Playing marbles on the dusty streets of the townships in the late 50s and early 60s used to be an exhilarating fun, mostly for boys in their early teens, since recreational facilities were no-existence. Crouched on their knees, the players clad in khaki shorts and shirts, played on a specially designed “pitch” with several holes and furrows on which the player had to use his glass ball to drive several others of his opponents into a specific hole to win the game, and pocket them all.
Like everything else, the game evolved, and now a player had to hit his opponent’s marble and continue to do so with those of the other players until he misses and another player takes over. At first, the player whose marble was hit would lose it, pocketed by the winning player, but this would change, instead of losing the marble, there was an exchange of money. Depending on the stakes, betting would be from 1c to 5c.
Over the years, in the 90s the game changed. There was no longer the need to play in a specific area. The players now place two bricks on the ground with a slight opening between them and each player is expected to shoot his marble through the slim opening to become the winner.
Setumo Ben Makhetha has described the ‘two brick’ game as marble soccer. “The bricks are regarded as the goalposts of the soccer field. That is why the player must shoot his marble through the opening, and is regarded as having scored a goal”.
Makhetha’s keenness in this new form of playing with marbles, has inspired to develop the game into the next level of what he now calls; Marble Soccer. “The participants now play on a specially designed pitch. The game has slight similarities to soccer. There are eleven players from each side, with only two players from each side facing up to each other. And there are three reserves from each side. There’s a bigger marble placed at a specific area making it difficult for the players to shoot through to a certain point. This marble is called the goalkeeper”.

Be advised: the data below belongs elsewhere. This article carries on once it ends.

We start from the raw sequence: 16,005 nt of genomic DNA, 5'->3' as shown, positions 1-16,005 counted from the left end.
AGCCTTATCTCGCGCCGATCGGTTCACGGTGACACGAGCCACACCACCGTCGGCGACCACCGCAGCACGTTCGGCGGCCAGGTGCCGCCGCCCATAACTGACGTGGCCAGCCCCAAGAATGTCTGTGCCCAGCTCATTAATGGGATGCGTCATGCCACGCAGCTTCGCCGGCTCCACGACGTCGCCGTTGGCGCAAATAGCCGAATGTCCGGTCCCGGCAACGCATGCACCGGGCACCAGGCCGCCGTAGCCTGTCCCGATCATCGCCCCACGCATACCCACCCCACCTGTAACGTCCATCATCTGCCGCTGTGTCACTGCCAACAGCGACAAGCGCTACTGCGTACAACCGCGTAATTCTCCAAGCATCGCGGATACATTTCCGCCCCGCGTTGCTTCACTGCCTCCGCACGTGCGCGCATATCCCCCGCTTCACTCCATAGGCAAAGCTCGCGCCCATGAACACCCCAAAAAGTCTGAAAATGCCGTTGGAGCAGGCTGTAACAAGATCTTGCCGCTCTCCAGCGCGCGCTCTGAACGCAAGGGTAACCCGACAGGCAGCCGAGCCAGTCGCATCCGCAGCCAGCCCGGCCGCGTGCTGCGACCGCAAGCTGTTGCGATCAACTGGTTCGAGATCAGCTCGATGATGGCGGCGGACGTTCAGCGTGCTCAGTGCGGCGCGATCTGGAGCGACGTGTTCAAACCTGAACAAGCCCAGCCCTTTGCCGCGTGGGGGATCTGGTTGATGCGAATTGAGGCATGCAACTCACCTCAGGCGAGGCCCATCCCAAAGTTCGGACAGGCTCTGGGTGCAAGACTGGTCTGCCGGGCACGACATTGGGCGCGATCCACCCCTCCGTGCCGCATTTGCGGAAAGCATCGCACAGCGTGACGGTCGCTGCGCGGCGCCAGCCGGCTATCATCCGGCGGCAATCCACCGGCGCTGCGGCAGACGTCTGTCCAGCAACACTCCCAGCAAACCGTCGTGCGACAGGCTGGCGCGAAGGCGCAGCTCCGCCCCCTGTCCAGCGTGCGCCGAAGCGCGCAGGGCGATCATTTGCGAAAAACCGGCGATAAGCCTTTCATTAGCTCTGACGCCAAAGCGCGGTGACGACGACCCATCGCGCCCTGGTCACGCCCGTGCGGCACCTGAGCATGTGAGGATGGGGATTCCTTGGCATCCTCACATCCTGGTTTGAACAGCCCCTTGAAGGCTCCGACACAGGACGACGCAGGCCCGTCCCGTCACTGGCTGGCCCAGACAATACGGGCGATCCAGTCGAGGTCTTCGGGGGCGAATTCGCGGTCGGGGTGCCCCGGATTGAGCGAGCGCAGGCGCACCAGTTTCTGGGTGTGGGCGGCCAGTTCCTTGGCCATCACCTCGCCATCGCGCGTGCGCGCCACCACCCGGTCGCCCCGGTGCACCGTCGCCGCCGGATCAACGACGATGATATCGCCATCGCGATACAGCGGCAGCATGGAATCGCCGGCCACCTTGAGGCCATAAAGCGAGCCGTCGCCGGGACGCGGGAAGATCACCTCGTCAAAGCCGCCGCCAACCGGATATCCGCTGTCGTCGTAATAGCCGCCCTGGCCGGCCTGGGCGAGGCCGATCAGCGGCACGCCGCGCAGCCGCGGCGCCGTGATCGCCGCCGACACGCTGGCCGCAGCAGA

He says the game requires to players to focus on how to beat the goalkeeper. Intricate as it sounds, Makhetha is aiming at developing the game to be played at various areas around Soshanguve, currently most boys aged between six and 15, play in Block V, where a special pitch has been developed. “The game provides fun to the youngsters while learning skills that will empower them to refrain from social ills that plaque our townships like drug abuse and other criminal activities”, he said.